Zucchini...lots of plain ol' zucchini plants. No squash. No acorns. No blue something-or-others. Just zucchini. Bam. Done.

Green beans. We love them. I need to plant LOTS of them. Lots and lots. And I need to plant them away from tomatoes and in plenty of sunshine. The year before last we had a great green bean season. I grew pole beans...on poles made of tree branches...they got plenty of sun and they gave us plenty of green beans. I will try it that way again and then plant even more so we have enough to freeze a bit for winter.

Cucumbers. I need to read up on planting pickling cucumbers. I want to know how many I need to plant to get a decent pickle harvest. And then figure out if I have the room. Or figure out how to make room. And if it's not going to my time, money and garden space and go out to the local stand and BUY a ton of pickling cucumbers and call it a day.

I would love to grow corn...but sun and space are a bit limited for a decent corn crop. And it's affordable enough that I can buy it local...and it is so delicious. (And truth be told...I'm the only one in my family that loves corn on the cob. Love it. But I probably don't need all that much.)

The smart thing is to grow food that we want to eat. If not, it's a lot of work and time and water...for nothing. Right? Right.

Gardening is definitely a learning process. And just when you think you've got something figured out...the dynamics change and you have to rethink the whole thing. No wonder I enjoy never gets boring!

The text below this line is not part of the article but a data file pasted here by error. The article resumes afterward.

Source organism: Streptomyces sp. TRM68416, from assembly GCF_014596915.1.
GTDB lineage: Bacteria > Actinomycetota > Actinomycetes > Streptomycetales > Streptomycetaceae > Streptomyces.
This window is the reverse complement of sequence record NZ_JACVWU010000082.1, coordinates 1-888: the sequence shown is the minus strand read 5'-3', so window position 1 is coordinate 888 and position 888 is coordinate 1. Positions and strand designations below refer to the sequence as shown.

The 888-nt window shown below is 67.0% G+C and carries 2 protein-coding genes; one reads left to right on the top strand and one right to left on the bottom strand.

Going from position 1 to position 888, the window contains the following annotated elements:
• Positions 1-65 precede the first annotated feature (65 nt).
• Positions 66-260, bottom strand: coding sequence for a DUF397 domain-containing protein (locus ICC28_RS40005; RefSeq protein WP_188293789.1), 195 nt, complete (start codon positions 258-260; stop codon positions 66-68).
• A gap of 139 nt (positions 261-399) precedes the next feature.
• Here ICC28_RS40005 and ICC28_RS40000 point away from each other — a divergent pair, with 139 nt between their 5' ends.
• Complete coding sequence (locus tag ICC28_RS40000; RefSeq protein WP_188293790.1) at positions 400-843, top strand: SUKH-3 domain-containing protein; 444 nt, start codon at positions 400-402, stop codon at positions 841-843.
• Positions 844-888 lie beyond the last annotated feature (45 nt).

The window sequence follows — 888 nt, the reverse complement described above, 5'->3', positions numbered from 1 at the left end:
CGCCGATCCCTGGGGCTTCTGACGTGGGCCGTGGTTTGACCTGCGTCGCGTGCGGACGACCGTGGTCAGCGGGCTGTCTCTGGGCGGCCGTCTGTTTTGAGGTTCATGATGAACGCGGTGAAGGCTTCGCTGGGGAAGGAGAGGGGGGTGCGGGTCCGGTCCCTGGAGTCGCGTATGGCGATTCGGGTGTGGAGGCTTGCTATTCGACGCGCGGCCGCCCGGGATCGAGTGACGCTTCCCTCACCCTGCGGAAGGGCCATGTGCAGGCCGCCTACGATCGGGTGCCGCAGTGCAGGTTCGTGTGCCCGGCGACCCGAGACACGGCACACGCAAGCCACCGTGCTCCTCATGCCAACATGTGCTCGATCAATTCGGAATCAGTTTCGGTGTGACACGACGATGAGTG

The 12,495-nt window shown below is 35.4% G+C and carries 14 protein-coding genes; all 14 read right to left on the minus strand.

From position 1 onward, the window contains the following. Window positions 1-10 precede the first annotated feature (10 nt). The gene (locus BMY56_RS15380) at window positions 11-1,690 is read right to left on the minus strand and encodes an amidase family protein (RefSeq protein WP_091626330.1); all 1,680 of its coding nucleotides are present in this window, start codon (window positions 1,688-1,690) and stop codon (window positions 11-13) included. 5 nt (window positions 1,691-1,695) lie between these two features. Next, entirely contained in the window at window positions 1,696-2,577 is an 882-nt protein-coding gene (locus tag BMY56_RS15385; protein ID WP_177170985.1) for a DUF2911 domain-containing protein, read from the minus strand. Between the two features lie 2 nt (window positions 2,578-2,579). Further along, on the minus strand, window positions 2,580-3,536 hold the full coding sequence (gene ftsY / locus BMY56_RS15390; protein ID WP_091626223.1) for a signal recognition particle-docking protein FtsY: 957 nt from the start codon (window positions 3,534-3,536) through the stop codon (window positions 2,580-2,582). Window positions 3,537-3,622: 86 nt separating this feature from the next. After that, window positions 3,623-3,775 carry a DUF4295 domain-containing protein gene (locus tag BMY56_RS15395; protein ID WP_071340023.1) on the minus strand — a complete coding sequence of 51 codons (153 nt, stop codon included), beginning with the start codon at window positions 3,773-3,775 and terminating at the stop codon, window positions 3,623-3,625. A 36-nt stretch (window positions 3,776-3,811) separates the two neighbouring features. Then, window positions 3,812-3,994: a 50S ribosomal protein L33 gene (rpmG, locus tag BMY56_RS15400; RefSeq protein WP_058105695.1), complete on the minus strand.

How does your garden grow? Learning anything new this season?


Denise said...

your tomato plants sound like mine. i just hope the fruit all turns red. like soon.

i think the compost we brought in was really helpful. oh, and i think i was watering my zucchini too much. i need to do a post like this.

Susan said...

I have been harvesting peas and freezing them. I too will do some things different next year. Like the way I plant my peas. I planted them in a planter box with 4 rows and put in stakes with twine to grow on but it is too hard on my back to reach the rows in the middle so next year I will plant them in the new inground garden that we are adding to our garden box garden area and plant one long row. space and sun I have in abundance the problem I have is too short of season. We have had such cold wet springs the past few years that Its been tough for the plants to really take off. Then we get an early frost just about the time my tomatoes are getting ripe.

teekaroo said...

I love hearing about other gardens and what you would do differently. My garden has become a jungle. Oh, and of the entire packet of pea seeds I planted, I got one. One plant! I thought peas were easy to grow. I've been contemplating what I'd do differently lately also. The neighbors probably think I'm crazy standing out in the yard staring at the garden and gesturing to myself. I'm needing to post a garden update also.